Home / Store / Journals / Electronic Articles / Fusion Science and Technology / Volume 64 / Number 4 / Pages 735-740
J.-M. Travere, M.-H. Aumeunier, M. Joanny, T. Loarer, M. Firdaouss, E. Gauthier, V. Martin, V. Moncada, L. Marot, D. Chabaud, E. Humbert, J.-J. Fermé, C. Thellier
Fusion Science and Technology / Volume 64 / Number 4 / Pages 735-740
Format:electronic copy (download)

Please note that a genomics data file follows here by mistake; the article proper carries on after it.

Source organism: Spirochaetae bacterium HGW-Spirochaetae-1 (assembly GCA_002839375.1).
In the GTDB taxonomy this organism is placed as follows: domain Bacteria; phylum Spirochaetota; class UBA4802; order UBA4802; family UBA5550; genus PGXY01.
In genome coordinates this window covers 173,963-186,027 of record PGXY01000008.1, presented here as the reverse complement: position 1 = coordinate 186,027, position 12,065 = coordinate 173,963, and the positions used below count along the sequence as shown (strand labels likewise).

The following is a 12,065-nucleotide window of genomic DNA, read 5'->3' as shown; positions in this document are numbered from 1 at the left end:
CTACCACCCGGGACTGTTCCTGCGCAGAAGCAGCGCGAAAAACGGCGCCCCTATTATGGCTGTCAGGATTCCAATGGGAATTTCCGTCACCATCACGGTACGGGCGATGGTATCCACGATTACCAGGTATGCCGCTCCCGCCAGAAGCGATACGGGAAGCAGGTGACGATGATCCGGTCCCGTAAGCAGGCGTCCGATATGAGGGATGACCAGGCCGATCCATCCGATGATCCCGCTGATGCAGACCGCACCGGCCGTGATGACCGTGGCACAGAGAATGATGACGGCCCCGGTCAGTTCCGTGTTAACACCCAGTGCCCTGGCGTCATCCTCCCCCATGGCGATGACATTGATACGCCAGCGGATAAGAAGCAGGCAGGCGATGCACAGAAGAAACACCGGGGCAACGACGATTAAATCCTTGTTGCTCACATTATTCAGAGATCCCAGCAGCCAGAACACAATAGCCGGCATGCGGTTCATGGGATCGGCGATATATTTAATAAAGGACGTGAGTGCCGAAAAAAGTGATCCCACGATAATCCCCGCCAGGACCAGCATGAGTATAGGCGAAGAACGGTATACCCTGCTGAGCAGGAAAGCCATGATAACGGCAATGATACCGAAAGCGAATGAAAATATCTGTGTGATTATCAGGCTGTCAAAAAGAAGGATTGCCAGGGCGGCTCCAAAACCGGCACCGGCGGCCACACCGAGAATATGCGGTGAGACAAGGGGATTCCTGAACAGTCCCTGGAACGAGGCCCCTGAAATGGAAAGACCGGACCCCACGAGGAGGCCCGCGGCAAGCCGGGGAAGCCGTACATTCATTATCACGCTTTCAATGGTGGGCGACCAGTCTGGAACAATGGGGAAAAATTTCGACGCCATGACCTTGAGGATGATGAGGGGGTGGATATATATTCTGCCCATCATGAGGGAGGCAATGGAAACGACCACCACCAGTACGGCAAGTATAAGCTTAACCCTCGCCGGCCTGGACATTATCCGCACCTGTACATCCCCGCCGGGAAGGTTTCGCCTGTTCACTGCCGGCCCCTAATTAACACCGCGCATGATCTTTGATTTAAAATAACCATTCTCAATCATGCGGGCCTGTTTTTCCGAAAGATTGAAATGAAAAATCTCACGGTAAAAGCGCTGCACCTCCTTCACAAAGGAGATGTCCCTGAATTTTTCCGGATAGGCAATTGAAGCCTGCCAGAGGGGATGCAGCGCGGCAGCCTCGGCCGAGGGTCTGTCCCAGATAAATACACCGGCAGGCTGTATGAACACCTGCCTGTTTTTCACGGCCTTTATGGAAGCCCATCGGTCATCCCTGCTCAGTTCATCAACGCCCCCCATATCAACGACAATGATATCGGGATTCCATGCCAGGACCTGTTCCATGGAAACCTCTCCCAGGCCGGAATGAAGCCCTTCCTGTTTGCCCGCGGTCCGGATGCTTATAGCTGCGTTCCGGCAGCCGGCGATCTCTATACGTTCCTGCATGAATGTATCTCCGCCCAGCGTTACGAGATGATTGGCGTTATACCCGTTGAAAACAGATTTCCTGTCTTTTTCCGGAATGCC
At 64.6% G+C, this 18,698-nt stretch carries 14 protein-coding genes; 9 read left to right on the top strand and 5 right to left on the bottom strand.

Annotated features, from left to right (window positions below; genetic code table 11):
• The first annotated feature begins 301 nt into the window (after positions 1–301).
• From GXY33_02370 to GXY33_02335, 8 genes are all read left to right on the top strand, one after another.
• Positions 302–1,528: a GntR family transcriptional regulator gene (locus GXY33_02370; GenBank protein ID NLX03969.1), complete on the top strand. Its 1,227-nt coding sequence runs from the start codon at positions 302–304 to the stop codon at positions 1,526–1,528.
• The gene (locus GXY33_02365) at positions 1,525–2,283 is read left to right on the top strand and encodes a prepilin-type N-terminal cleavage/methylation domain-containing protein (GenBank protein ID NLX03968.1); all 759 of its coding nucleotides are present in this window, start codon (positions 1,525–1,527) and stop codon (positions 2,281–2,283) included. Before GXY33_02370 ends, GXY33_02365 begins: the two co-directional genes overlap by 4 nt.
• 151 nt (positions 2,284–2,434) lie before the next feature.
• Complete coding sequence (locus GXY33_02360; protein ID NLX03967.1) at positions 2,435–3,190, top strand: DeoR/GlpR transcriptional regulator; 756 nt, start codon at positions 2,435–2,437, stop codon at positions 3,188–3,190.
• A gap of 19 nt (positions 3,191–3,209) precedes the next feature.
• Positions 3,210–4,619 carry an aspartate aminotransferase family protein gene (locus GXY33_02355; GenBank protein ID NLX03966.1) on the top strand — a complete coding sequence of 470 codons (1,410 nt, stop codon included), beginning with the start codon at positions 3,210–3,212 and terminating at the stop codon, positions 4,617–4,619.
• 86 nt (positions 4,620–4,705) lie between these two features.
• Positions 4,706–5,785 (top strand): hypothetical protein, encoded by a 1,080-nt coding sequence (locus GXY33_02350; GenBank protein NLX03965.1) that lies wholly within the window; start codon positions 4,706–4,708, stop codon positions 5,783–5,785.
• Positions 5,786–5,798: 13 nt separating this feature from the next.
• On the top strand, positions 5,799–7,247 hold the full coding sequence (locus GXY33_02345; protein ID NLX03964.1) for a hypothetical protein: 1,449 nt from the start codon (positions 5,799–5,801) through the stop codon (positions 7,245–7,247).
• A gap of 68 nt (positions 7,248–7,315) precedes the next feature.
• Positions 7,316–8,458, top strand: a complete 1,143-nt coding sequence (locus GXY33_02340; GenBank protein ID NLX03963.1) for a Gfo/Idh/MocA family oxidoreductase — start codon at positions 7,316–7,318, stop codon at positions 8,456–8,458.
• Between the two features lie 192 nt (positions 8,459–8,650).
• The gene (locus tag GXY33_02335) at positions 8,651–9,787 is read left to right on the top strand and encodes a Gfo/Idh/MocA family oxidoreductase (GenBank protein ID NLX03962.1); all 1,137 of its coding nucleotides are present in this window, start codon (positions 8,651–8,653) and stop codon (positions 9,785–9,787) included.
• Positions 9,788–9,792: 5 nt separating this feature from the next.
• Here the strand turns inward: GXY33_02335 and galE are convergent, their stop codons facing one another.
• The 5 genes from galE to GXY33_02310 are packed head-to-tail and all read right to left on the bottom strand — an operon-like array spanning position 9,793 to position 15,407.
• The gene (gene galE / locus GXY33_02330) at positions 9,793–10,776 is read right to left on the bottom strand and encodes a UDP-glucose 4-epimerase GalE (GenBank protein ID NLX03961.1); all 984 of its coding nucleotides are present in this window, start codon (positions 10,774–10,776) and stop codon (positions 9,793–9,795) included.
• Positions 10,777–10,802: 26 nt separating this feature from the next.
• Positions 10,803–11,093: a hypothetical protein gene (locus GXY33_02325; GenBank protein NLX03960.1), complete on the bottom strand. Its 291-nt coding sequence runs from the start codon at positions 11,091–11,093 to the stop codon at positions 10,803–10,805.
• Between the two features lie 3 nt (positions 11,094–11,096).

The ITER actively cooled tokamak is the next-generation fusion device that will allow study of the burning plasma over hundreds of seconds. ITER plasma-facing component (PFC) real-time protection will be mandatory to minimize operational risks as water leaks and critical heat flux lead to degradation of PFCs. The protection systems routinely used on Tore Supra (TS) or JET are based on infrared (IR) imaging systems controlling and monitoring the power load on the PFCs through surface temperature measurements. Thanks to TS expertise in actively cooled tokamak and long-pulse operation, three urgent research and development domains are discussed in this paper addressing the feasibility and the performance of the PFC protection function for the new and harsh environment of ITER: (a) the understanding of IR signals in a reflective environment using a physics-based light model simulation; (b) a PFC protection data processing architecture for event detection and identification; and (c) the feasibility, performance, and prototyping of the first optical component of the imaging systems - actively cooled, facing the plasma - which will impact the image quality and therefore PFC protection performance.
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